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    Coyotes Leave Their Habitat and Roam Urban Areas in Costa Rica

    An ecological reawakening has been brought due to reduced human activity

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    The reduction in human activity due to the COVID-19 Pandemic and other factors such as the pressure of urban development and deforestation have caused animal species to lose habitat and move towards urban areas, such as coyotes, whose sightings in Costa Rica have become frequent in recent months.

    “With fewer people on the streets and in workplaces due to restrictions (on mobility due to the Pandemic), wild animals may be moving beyond their natural habitat, either to expand territory or to search for food, even from the garbage, which is not what they are used to in the forest,” biologist Marco Alfaro declared. “To this factor is added the agricultural and urban expansion that reduces the living spaces of various species”.

    Coyotes sightings

    One of the animals that have generated the most sightings in Costa Rica during the months that we have been in the Pandemic is the coyote (Canis latrans), a species with a great capacity for adaptation and that, being fearful of humans, takes advantage of the nights and the early mornings to get out of their natural habitat.

    At the headquarters of the Technological Institute of Costa Rica, in the city of Cartago (center), the presence of coyotes has become frequent, facilitated by the surrounding forest and the proximity of mountainous areas such as the Irazú Volcano National Park.

    Institute security guards have said that coyotes enter the campus at night and in the early mornings, taking advantage of the low presence of humans in recent months due to the suspension of face-to-face classes throughout the country during the Pandemic.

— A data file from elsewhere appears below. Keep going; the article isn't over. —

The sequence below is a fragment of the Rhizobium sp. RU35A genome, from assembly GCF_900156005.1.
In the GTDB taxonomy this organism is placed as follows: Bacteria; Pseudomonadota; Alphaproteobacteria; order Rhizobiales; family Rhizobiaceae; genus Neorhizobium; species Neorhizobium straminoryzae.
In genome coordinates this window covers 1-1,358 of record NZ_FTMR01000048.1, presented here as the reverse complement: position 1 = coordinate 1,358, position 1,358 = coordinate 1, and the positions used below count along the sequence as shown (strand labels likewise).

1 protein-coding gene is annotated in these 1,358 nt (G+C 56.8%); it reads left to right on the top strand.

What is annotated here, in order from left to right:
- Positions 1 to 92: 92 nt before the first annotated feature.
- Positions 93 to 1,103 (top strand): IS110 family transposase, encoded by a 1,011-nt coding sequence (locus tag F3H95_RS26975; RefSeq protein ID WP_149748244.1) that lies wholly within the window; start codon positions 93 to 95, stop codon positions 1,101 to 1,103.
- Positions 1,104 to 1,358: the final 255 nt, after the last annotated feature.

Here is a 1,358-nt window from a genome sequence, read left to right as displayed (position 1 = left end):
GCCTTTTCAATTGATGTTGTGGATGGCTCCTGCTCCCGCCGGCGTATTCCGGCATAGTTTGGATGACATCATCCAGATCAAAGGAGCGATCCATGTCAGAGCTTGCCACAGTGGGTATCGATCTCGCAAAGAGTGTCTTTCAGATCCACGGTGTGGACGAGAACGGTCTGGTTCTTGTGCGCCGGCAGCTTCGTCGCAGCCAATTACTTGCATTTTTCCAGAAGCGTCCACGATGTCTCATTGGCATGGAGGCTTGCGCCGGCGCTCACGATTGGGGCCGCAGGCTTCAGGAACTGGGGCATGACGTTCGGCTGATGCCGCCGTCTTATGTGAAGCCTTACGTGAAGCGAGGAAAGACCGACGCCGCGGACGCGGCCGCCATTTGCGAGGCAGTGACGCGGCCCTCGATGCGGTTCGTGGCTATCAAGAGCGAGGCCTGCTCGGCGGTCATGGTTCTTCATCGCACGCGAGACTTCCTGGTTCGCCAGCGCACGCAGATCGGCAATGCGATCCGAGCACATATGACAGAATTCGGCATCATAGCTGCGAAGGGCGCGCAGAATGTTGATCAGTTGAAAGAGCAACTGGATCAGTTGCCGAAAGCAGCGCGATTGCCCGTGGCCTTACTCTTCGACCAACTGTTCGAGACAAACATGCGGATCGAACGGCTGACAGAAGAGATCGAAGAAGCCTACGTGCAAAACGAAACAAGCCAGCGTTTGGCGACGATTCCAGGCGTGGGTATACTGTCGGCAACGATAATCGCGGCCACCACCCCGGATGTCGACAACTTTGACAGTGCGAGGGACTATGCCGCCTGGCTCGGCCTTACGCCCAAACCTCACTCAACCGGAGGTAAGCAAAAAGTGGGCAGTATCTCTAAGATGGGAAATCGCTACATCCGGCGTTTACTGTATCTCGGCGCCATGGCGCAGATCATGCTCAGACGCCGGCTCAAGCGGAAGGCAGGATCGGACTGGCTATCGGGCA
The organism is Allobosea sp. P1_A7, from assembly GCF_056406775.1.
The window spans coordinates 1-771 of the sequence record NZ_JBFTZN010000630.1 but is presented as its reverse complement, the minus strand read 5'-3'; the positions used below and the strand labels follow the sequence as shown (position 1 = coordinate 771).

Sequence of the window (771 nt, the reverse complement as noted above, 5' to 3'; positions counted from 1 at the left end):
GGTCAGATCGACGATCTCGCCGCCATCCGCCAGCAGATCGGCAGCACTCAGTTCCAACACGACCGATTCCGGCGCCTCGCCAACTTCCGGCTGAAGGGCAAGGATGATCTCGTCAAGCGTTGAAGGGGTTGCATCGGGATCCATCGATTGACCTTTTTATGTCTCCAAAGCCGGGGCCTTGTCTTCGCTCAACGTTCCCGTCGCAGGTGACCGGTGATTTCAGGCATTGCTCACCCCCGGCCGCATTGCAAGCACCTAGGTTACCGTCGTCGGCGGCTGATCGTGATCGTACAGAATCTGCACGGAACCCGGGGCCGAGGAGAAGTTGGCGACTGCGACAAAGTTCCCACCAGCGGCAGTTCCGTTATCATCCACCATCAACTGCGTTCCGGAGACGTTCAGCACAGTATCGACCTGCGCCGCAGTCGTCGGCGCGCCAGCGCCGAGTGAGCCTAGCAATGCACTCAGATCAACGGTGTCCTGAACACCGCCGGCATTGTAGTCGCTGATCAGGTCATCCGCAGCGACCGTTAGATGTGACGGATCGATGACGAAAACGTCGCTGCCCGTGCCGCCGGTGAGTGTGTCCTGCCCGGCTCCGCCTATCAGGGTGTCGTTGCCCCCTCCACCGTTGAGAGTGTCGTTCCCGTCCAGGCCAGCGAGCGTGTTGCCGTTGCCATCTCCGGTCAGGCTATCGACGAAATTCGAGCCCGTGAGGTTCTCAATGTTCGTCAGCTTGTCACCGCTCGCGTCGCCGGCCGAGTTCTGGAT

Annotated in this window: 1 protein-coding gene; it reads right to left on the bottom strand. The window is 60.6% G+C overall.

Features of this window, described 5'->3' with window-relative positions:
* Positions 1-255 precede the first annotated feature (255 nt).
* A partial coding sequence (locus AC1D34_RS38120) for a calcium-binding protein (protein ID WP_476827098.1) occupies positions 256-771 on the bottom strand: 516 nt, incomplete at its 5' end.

Inhabitants of the city of Cartago (center) have also reported seeing coyotes in the streets, fleeing when they perceive the presence of humans. Similar situations have been reported by residents of other urban communities in Costa Rica, such as Coronado, in the upper part of San José.

    Due to the Pandemic, the Government of Costa Rica maintains a restriction on mobility between 10 p.m. and 5 a.m., which reduces the human presence on the streets.

    Resilient species

    Biologists describe the coyote as a species of great adaptability and plasticity, opportunistic characteristics, and a mesopredator (it feeds on smaller animals), which adapts to almost any habitat, which has allowed it to develop a broader resistance to climate change. and to human activity.

    In Costa Rica, there are practically no studies on the population of coyotes, an animal whose preferred habitat is the Páramo (highlands), but has been able to adapt to practically any site. This animal can be present in cold areas, high and abundant fog or the heat of low areas. It can also travel long distances and is generally not a danger to humans.

    According to biologists, urban development and the expansion of cities have been reducing space for various animal species, which are often forced to leave their habitats in search of food.

    In the case of coyotes, they have been seen foraging for food from the garbage and are believed to also hunt for small domestic animals, especially birds such as ducks.

    Resonance Costa Rica
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